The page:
I really like the idea behind the Multi-Guide rail system, but it too could use some refinement. They could fix the PSU clearance issue by moving the rearmost mounting hole forward just a little; or the best solution might be to just move the curve built into the rail higher up, so it would clear the body of the PSU. If the curve was higher up the rail, the length of any PSU would be irrelevant.
Cable management for simplistic system builds is fine. Where you’ll begin to run into problems is if you pack the case with a lot of components. If there was as much room across the entire back of the case as there is at the forward area, you could really build a monster system in this case. I also found myself missing the horizontal cable routing hole most other cases have just forward of the PSU. However, with the almost non-existent space between the side panel and where such a hole would be located, I can understand why it was omitted. It would be nice to see the cable routing holes that are supplied outfitted with rubber grommets.
One other thing I believe the enthusiast crowd will frown upon is the lack of a front intake fan, or at least the option to install one. With ten usable drive bays, surely there is a way to provide a bracket of some sort that a fan can be mounted to.
Even with the shortcomings above, there are still some very nice attributes the MS800 offers. I like the ten usable drive bays and how they allow for customizing your storage needs in just about any manner. The drive trays are metal, sturdy, and accept any size drive.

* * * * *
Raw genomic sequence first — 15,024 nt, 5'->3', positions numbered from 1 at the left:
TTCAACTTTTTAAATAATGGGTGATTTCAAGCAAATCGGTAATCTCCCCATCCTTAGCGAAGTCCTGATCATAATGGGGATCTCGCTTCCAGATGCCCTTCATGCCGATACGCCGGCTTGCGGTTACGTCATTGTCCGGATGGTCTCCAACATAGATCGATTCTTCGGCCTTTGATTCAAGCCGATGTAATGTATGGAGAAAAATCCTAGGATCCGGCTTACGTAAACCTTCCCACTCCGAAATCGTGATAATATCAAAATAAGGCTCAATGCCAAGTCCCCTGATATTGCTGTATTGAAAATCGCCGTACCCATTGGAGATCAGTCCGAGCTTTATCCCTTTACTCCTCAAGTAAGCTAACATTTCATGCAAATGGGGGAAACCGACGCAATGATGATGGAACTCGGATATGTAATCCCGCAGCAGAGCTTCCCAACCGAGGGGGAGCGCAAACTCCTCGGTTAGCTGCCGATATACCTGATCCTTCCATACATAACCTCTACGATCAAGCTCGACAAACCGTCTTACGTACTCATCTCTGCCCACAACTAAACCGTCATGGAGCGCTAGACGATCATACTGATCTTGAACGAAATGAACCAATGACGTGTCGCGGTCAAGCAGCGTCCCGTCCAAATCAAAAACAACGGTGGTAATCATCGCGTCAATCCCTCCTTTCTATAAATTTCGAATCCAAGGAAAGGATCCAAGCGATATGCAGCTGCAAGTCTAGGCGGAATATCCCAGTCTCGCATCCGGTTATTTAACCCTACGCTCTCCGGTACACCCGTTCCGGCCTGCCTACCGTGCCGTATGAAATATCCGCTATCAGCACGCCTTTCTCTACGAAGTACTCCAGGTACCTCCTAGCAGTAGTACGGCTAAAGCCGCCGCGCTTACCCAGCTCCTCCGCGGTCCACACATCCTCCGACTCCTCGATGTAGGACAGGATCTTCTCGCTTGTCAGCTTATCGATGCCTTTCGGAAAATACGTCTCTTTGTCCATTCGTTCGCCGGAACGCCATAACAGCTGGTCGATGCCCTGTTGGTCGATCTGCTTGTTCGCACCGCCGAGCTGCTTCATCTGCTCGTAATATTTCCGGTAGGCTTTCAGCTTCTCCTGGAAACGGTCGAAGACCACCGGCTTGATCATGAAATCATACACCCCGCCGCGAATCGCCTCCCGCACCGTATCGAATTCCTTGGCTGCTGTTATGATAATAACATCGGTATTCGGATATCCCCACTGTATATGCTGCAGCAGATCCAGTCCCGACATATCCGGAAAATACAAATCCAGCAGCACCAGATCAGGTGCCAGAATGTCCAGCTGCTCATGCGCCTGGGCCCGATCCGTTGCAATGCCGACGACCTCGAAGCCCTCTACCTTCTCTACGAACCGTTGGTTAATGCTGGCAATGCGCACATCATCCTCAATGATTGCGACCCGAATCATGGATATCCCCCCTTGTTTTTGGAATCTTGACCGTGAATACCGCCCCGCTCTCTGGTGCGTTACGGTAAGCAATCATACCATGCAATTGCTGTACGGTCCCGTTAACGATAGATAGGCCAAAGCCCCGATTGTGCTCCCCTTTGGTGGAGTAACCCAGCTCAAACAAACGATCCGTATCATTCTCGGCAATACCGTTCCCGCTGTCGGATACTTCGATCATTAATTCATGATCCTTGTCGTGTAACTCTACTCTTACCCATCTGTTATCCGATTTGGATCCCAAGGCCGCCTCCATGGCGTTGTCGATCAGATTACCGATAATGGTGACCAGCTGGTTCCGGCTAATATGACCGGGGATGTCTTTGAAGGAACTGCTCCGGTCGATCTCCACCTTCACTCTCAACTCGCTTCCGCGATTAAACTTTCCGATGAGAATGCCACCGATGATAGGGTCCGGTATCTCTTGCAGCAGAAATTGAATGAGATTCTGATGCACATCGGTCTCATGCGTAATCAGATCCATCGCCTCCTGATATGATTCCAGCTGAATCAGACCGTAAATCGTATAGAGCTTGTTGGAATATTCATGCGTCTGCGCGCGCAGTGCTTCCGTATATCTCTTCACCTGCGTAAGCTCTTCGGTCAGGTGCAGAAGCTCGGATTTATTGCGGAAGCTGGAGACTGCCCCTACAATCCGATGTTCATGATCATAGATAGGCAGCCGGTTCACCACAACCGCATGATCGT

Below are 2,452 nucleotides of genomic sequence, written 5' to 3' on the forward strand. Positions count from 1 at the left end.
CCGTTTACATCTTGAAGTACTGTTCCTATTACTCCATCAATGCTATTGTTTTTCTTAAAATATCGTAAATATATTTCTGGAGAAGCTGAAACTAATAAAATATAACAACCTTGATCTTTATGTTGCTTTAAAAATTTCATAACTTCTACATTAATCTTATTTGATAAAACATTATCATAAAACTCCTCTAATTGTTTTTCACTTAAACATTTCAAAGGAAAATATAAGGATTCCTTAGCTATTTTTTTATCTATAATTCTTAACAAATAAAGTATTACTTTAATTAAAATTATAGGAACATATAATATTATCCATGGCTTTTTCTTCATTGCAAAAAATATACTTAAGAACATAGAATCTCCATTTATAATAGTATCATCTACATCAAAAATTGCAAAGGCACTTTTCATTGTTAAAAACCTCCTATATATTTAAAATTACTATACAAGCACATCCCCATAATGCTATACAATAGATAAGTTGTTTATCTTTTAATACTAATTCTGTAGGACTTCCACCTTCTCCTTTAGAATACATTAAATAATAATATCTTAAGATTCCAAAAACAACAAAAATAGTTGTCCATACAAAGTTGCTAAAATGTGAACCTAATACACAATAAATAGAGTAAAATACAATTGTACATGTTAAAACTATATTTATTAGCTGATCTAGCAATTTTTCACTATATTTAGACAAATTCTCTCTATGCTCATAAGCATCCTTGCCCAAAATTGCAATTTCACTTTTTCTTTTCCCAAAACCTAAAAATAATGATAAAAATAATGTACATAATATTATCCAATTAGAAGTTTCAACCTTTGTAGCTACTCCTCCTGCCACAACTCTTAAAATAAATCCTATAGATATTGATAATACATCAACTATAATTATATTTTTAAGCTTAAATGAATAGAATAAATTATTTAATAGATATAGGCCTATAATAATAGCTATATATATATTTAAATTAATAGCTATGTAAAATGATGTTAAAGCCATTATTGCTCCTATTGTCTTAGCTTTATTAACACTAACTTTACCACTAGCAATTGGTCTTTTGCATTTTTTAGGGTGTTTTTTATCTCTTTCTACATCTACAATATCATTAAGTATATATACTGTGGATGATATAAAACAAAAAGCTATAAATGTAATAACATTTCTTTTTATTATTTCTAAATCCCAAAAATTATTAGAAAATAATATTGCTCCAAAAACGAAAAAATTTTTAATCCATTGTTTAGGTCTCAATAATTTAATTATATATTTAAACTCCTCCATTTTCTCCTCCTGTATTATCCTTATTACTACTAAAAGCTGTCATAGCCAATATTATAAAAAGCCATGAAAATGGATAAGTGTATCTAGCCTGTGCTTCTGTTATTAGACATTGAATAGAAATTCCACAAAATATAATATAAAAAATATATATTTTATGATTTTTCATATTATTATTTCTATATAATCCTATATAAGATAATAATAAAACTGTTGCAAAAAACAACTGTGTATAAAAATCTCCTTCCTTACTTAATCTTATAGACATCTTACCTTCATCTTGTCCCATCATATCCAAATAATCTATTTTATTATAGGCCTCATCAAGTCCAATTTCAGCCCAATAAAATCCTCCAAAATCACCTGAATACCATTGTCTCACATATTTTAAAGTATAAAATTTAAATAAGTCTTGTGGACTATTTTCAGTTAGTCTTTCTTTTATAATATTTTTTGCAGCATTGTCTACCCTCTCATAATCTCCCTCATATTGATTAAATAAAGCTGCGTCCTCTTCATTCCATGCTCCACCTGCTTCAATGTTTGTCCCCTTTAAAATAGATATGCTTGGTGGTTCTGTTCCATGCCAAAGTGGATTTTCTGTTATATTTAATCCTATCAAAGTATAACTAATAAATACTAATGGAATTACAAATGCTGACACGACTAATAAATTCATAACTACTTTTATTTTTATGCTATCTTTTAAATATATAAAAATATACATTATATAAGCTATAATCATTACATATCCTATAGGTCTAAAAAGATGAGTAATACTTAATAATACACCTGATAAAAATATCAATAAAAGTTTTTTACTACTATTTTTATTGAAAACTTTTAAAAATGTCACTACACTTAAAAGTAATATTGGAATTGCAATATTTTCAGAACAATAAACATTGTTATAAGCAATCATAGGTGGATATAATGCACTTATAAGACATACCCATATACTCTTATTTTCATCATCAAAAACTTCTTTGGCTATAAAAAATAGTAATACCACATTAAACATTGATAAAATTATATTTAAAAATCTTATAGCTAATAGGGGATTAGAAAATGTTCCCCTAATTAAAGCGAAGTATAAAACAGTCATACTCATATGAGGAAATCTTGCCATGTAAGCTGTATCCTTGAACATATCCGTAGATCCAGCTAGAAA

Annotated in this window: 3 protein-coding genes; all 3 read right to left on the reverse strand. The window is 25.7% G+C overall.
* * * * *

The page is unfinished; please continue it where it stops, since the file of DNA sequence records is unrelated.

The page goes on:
If you have a longer video card that needs supporting further back than the one I used, then you’ll enjoy the Multi-Guide rail system. The ability to add a fan to the rail is an added bonus.
The Dash Board Control Panel is a very attractive and functional addition to the MS800. I like having the ability to control up to six fans with it, nice feature there! Having four USB ports at your disposal is always a plus, especially when two of them are USB 3.0.
As I mentioned at the very top of this review, the sub $100 dollar case market is extremely competitive. Currently, the Zalman MS800 is selling for $89.99 at Newegg, which lands it in a crowd of attractive offerings. There are a couple Lian-Li cases in that price group (PC-A55B & PC-7HX) and the Corsair Carbide 300R. If you take shipping into account, then there are several more cases you can include in the group of competitors, including the Cooler Master HAF 922. Many others come with free shipping, whereas the MS800 has $15.00 tacked on to the price. This is of course subject to change at any time.
I think if Zalman is able to refine some of the missed opportunities of the MS800, they could have something that would better compete with other options in this price range. But for now, I feel there are better options to be had at this price point, and therefore, it’ll have to be the “Meh” award this time around.
-Dino DeCesari (Lvcoyote)